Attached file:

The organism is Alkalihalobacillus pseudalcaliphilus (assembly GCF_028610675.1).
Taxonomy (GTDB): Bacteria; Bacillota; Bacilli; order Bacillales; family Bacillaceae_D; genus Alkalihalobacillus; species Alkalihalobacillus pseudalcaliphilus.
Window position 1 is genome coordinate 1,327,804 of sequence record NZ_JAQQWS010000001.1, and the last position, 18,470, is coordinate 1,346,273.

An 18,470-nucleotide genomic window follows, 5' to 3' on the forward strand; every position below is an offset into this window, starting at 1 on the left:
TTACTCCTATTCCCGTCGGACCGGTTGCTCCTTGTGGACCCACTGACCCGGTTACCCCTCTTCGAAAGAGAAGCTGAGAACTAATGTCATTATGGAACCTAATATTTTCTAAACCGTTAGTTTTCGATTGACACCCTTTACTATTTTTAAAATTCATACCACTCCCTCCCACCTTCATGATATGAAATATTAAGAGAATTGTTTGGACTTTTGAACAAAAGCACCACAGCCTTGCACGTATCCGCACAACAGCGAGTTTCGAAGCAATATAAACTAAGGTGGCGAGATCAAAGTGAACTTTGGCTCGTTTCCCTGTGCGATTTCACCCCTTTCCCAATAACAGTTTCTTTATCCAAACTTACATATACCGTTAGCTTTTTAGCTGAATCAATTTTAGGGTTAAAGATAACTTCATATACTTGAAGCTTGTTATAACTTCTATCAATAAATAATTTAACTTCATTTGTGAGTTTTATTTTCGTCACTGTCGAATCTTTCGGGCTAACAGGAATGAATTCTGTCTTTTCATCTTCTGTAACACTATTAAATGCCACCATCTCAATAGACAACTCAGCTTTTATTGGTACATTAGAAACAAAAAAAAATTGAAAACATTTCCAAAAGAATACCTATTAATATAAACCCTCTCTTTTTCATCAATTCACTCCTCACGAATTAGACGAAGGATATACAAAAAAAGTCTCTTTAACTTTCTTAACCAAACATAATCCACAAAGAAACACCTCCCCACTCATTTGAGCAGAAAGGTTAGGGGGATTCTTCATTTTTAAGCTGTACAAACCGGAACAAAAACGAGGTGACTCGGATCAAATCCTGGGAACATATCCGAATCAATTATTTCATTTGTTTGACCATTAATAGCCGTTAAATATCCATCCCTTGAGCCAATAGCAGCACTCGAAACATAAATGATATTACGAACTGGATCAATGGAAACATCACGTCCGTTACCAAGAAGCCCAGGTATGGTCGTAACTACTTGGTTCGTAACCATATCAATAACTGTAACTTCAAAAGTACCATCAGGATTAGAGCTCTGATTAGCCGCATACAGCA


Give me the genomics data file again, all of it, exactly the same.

The organism is Alkalihalobacillus pseudalcaliphilus (assembly GCF_028610675.1).
Taxonomy (GTDB): Bacteria; Bacillota; Bacilli; order Bacillales; family Bacillaceae_D; genus Alkalihalobacillus; species Alkalihalobacillus pseudalcaliphilus.
Window position 1 is genome coordinate 1,327,804 of sequence record NZ_JAQQWS010000001.1, and the last position, 18,470, is coordinate 1,346,273.

An 18,470-nucleotide genomic window follows, 5' to 3' on the forward strand; every position below is an offset into this window, starting at 1 on the left:
TTACTCCTATTCCCGTCGGACCGGTTGCTCCTTGTGGACCCACTGACCCGGTTACCCCTCTTCGAAAGAGAAGCTGAGAACTAATGTCATTATGGAACCTAATATTTTCTAAACCGTTAGTTTTCGATTGACACCCTTTACTATTTTTAAAATTCATACCACTCCCTCCCACCTTCATGATATGAAATATTAAGAGAATTGTTTGGACTTTTGAACAAAAGCACCACAGCCTTGCACGTATCCGCACAACAGCGAGTTTCGAAGCAATATAAACTAAGGTGGCGAGATCAAAGTGAACTTTGGCTCGTTTCCCTGTGCGATTTCACCCCTTTCCCAATAACAGTTTCTTTATCCAAACTTACATATACCGTTAGCTTTTTAGCTGAATCAATTTTAGGGTTAAAGATAACTTCATATACTTGAAGCTTGTTATAACTTCTATCAATAAATAATTTAACTTCATTTGTGAGTTTTATTTTCGTCACTGTCGAATCTTTCGGGCTAACAGGAATGAATTCTGTCTTTTCATCTTCTGTAACACTATTAAATGCCACCATCTCAATAGACAACTCAGCTTTTATTGGTACATTAGAAACAAAAAAAAATTGAAAACATTTCCAAAAGAATACCTATTAATATAAACCCTCTCTTTTTCATCAATTCACTCCTCACGAATTAGACGAAGGATATACAAAAAAAGTCTCTTTAACTTTCTTAACCAAACATAATCCACAAAGAAACACCTCCCCACTCATTTGAGCAGAAAGGTTAGGGGGATTCTTCATTTTTAAGCTGTACAAACCGGAACAAAAACGAGGTGACTCGGATCAAATCCTGGGAACATATCCGAATCAATTATTTCATTTGTTTGACCATTAATAGCCGTTAAATATCCATCCCTTGAGCCAATAGCAGCACTCGAAACATAAATGATATTACGAACTGGATCAATGGAAACATCACGTCCGTTACCAAGAAGCCCAGGTATGGTCGTAACTACTTGGTTCGTAACCATATCAATAACTGTAACTTCAAAAGTACCATCAGGATTAGAGCTCTGATTAGCCGCATACAGCA